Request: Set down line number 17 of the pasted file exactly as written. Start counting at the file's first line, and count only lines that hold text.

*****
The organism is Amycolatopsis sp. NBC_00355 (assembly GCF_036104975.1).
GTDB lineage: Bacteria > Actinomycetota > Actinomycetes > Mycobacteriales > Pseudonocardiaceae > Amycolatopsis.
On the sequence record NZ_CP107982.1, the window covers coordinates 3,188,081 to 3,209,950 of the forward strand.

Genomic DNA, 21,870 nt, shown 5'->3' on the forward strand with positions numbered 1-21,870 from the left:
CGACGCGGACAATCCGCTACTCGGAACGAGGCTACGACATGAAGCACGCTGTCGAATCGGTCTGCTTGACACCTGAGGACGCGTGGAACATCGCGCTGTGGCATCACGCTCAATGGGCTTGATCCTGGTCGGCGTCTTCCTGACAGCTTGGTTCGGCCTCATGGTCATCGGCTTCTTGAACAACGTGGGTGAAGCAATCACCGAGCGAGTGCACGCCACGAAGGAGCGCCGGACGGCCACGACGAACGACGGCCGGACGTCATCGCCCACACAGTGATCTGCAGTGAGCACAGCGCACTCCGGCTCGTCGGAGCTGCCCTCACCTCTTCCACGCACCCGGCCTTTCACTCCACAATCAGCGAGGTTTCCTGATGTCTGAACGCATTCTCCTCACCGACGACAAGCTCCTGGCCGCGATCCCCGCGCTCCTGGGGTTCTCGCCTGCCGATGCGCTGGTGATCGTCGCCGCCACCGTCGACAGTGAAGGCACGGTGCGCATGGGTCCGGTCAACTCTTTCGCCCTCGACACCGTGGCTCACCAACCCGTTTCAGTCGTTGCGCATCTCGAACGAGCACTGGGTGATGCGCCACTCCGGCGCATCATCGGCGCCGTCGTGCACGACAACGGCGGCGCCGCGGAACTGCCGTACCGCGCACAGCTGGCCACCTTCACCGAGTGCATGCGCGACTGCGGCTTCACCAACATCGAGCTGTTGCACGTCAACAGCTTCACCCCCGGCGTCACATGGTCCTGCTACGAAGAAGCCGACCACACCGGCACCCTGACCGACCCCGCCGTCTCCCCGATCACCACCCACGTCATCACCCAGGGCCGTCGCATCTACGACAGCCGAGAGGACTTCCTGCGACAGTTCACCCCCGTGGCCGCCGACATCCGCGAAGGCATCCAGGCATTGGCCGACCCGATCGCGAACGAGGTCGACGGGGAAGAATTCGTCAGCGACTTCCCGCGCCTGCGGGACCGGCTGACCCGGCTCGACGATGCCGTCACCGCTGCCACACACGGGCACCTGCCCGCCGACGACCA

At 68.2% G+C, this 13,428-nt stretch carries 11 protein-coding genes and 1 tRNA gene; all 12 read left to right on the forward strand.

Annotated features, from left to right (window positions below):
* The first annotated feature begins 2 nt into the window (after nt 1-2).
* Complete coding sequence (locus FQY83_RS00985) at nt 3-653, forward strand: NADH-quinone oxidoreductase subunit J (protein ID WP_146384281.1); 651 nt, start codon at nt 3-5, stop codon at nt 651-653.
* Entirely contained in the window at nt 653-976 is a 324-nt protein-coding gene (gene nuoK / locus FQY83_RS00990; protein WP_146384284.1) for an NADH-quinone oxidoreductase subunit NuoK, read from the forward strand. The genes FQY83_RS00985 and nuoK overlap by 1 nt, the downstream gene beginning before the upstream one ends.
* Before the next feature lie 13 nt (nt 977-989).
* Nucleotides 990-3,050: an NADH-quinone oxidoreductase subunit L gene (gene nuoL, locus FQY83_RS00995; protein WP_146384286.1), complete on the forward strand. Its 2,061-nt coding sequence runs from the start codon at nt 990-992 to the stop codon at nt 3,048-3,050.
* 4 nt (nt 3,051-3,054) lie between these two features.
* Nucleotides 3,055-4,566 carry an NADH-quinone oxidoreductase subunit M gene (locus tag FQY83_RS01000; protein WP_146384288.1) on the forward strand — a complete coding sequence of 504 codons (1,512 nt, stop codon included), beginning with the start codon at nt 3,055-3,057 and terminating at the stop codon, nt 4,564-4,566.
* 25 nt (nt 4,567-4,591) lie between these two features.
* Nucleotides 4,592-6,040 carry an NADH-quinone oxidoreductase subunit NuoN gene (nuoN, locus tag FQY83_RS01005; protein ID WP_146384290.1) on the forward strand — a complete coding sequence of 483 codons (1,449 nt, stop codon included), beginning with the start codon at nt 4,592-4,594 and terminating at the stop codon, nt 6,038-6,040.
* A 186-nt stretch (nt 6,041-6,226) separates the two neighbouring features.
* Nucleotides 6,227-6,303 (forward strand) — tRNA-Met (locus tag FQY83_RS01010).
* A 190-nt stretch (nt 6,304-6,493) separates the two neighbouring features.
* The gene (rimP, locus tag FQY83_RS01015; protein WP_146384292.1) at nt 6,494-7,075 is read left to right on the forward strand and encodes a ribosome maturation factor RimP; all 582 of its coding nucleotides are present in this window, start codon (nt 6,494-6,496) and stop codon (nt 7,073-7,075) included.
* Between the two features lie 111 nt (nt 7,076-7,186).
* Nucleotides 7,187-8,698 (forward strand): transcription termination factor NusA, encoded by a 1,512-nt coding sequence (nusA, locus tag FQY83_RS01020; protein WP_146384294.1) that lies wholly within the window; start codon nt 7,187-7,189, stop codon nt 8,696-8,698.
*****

* A 186-nt stretch (nt 6,041-6,226) separates the two neighbouring features.